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Regulation of Histone Acetylation by Autophagy in Parkinson Disease.
J Biol Chem. 2016 Feb 12; 291(7):3531-40.JB

Abstract

Parkinson disease (PD) is the most common age-dependent neurodegenerative movement disorder. Accumulated evidence indicates both environmental and genetic factors play important roles in PD pathogenesis, but the potential interaction between environment and genetics in PD etiology remains largely elusive. Here, we report that PD-related neurotoxins induce both expression and acetylation of multiple sites of histones in cultured human cells and mouse midbrain dopaminergic (DA) neurons. Consistently, levels of histone acetylation are markedly higher in midbrain DA neurons of PD patients compared to those of their matched control individuals. Further analysis reveals that multiple histone deacetylases (HDACs) are concurrently decreased in 1-methyl-4-phenylpyridinium (MPP(+))-treated cells and 1-methyl-4-phenyl-1,2,3,6-tetrahydropyridine-treated mouse brains, as well as midbrain tissues of human PD patients. Finally, inhibition of histone acetyltransferase (HAT) protects, whereas inhibition of HDAC1 and HDAC2 potentiates, MPP(+)-induced cell death. Pharmacological and genetic inhibition of autophagy suppresses MPP(+)-induced HDACs degradation. The study reveals that PD environmental factors induce HDACs degradation and histone acetylation increase in DA neurons via autophagy and identifies an epigenetic mechanism in PD pathogenesis.

Authors+Show Affiliations

From the Graduate Program of Biomedical Science, Sanford-Burnham Medical Research Institute, La Jolla, California 92037, the University of California, San Diego, La Jolla, California 92037.the State Key Laboratory of Medical Genetics, Xiangya Medical School, Central South University, Hunan 410078, China, and.the Sanford-Burnham Medical Research Institute, La Jolla, California 92037.the Sanford-Burnham Medical Research Institute, La Jolla, California 92037.From the Graduate Program of Biomedical Science, Sanford-Burnham Medical Research Institute, La Jolla, California 92037, the Sanford-Burnham Medical Research Institute, La Jolla, California 92037.From the Graduate Program of Biomedical Science, Sanford-Burnham Medical Research Institute, La Jolla, California 92037, the State Key Laboratory of Medical Genetics, Xiangya Medical School, Central South University, Hunan 410078, China, and the Sanford-Burnham Medical Research Institute, La Jolla, California 92037 zhangzhuohua@sklmg.edu.cn.

Pub Type(s)

Journal Article
Research Support, N.I.H., Extramural
Research Support, Non-U.S. Gov't

Language

eng

PubMed ID

26699403

Citation

Park, Goonho, et al. "Regulation of Histone Acetylation By Autophagy in Parkinson Disease." The Journal of Biological Chemistry, vol. 291, no. 7, 2016, pp. 3531-40.
Park G, Tan J, Garcia G, et al. Regulation of Histone Acetylation by Autophagy in Parkinson Disease. J Biol Chem. 2016;291(7):3531-40.
Park, G., Tan, J., Garcia, G., Kang, Y., Salvesen, G., & Zhang, Z. (2016). Regulation of Histone Acetylation by Autophagy in Parkinson Disease. The Journal of Biological Chemistry, 291(7), 3531-40. https://doi.org/10.1074/jbc.M115.675488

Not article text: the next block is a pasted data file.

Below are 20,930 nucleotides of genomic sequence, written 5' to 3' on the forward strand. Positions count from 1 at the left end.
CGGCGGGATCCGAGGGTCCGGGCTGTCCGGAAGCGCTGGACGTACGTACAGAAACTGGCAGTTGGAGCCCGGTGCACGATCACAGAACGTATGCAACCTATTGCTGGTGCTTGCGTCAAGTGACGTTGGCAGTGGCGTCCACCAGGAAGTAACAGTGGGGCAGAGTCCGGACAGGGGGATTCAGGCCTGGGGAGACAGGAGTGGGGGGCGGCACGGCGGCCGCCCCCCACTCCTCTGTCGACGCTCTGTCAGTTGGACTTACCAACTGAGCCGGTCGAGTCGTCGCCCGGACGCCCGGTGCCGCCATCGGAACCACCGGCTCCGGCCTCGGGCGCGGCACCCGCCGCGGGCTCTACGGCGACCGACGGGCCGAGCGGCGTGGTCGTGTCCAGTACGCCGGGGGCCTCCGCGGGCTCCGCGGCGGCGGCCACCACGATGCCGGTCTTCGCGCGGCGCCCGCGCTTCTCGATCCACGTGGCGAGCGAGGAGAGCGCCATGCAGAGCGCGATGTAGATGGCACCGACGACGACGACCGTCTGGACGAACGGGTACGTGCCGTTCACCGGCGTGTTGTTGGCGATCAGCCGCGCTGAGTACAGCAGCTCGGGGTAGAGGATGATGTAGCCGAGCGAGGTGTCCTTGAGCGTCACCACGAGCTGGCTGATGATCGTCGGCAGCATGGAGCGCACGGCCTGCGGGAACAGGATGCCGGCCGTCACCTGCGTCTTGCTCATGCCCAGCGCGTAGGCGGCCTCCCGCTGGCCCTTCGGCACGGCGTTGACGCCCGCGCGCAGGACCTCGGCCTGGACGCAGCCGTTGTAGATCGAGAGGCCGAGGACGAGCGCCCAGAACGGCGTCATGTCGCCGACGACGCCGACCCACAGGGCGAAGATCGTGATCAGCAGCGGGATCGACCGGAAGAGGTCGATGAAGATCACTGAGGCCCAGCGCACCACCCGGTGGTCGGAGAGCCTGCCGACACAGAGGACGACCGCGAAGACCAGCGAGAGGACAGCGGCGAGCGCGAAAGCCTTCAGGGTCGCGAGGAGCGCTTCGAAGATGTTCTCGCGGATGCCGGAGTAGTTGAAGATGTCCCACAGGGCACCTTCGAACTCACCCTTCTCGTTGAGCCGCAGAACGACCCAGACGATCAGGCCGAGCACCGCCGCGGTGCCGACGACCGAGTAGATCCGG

Park G, et al. Regulation of Histone Acetylation By Autophagy in Parkinson Disease. J Biol Chem. 2016 Feb 12;291(7):3531-40. PubMed PMID: 26699403.
* Article titles in AMA citation format should be in sentence-case
TY - JOUR T1 - Regulation of Histone Acetylation by Autophagy in Parkinson Disease. AU - Park,Goonho, AU - Tan,Jieqiong, AU - Garcia,Guillermina, AU - Kang,Yunyi, AU - Salvesen,Guy, AU - Zhang,Zhuohua, Y1 - 2015/12/23/ PY - 2015/06/28/received PY - 2015/12/25/entrez PY - 2015/12/25/pubmed PY - 2016/7/7/medline KW - epigenetics KW - histone acetylation KW - histone deacetylase (HDAC) KW - neurodegenerative disease KW - neurotoxin SP - 3531 EP - 40 JF - The Journal of biological chemistry JO - J Biol Chem VL - 291 IS - 7 N2 - Parkinson disease (PD) is the most common age-dependent neurodegenerative movement disorder. Accumulated evidence indicates both environmental and genetic factors play important roles in PD pathogenesis, but the potential interaction between environment and genetics in PD etiology remains largely elusive. Here, we report that PD-related neurotoxins induce both expression and acetylation of multiple sites of histones in cultured human cells and mouse midbrain dopaminergic (DA) neurons. Consistently, levels of histone acetylation are markedly higher in midbrain DA neurons of PD patients compared to those of their matched control individuals. Further analysis reveals that multiple histone deacetylases (HDACs) are concurrently decreased in 1-methyl-4-phenylpyridinium (MPP(+))-treated cells and 1-methyl-4-phenyl-1,2,3,6-tetrahydropyridine-treated mouse brains, as well as midbrain tissues of human PD patients. Finally, inhibition of histone acetyltransferase (HAT) protects, whereas inhibition of HDAC1 and HDAC2 potentiates, MPP(+)-induced cell death. Pharmacological and genetic inhibition of autophagy suppresses MPP(+)-induced HDACs degradation. The study reveals that PD environmental factors induce HDACs degradation and histone acetylation increase in DA neurons via autophagy and identifies an epigenetic mechanism in PD pathogenesis. SN - 1083-351X UR - https://www.unboundmedicine.com/medline/citation/26699403/Regulation_of_Histone_Acetylation_by_Autophagy_in_Parkinson_Disease_ L2 - https://linkinghub.elsevier.com/retrieve/pii/S0021-9258(20)45172-5 DB - PRIME DP - Unbound Medicine ER -